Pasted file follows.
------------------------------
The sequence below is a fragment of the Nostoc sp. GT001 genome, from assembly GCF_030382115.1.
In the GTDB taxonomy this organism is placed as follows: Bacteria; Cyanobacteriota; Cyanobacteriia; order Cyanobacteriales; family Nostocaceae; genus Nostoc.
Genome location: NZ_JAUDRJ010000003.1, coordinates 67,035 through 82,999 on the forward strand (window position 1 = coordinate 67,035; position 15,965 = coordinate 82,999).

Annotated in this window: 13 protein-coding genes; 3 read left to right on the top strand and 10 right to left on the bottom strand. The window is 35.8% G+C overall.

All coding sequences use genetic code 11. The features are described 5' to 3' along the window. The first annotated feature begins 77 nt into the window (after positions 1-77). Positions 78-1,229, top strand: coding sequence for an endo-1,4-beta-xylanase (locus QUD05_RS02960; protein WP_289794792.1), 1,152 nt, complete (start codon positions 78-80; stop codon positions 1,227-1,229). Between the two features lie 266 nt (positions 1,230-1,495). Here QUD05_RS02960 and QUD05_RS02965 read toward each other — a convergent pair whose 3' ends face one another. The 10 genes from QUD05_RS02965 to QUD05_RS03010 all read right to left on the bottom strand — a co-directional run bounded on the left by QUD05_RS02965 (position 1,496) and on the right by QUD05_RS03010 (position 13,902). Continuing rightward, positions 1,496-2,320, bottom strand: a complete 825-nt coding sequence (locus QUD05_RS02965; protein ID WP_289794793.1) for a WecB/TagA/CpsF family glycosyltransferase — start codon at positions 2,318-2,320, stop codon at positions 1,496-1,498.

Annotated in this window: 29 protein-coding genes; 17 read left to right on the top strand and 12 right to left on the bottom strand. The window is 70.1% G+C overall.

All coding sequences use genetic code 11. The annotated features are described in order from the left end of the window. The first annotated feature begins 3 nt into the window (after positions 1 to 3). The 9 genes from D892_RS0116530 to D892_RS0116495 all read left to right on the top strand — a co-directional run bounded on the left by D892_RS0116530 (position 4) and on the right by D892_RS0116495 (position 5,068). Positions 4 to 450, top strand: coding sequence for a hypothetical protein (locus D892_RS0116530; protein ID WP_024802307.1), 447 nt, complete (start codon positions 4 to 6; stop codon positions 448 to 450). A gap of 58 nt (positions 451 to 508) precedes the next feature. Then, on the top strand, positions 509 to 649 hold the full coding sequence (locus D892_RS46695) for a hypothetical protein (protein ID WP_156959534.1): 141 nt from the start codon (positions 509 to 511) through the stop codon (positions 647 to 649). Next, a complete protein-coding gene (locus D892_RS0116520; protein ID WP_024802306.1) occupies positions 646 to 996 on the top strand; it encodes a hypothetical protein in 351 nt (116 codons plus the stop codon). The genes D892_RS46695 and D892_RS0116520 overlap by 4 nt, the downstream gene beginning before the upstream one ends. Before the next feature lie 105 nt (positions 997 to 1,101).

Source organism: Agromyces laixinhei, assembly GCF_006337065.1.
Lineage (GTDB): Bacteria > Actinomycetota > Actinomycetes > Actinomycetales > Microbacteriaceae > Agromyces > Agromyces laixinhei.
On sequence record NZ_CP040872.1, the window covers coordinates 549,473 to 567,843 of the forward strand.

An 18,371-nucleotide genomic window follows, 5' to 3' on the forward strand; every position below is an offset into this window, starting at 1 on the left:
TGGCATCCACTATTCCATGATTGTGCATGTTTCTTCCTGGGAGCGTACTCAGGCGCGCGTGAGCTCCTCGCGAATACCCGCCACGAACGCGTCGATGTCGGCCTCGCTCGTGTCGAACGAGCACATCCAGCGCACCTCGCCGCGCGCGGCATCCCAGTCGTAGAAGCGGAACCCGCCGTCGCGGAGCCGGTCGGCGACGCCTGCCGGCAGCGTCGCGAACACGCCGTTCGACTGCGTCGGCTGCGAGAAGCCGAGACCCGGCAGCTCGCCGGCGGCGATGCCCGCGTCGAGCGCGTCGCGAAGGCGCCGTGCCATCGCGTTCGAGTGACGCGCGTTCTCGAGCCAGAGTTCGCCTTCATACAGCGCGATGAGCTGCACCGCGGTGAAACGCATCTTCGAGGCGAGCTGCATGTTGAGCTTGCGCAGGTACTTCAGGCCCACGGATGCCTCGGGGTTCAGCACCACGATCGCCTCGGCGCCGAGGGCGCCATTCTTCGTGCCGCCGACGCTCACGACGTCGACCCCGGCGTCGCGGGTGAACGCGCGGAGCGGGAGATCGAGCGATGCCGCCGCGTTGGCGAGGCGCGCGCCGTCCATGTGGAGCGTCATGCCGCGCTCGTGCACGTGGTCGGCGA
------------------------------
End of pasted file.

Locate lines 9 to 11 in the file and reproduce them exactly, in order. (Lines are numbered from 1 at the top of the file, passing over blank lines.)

Lineage (GTDB): Bacteria > Actinomycetota > Actinomycetes > Actinomycetales > Microbacteriaceae > Agromyces > Agromyces laixinhei.
On sequence record NZ_CP040872.1, the window covers coordinates 549,473 to 567,843 of the forward strand.

An 18,371-nucleotide genomic window follows, 5' to 3' on the forward strand; every position below is an offset into this window, starting at 1 on the left: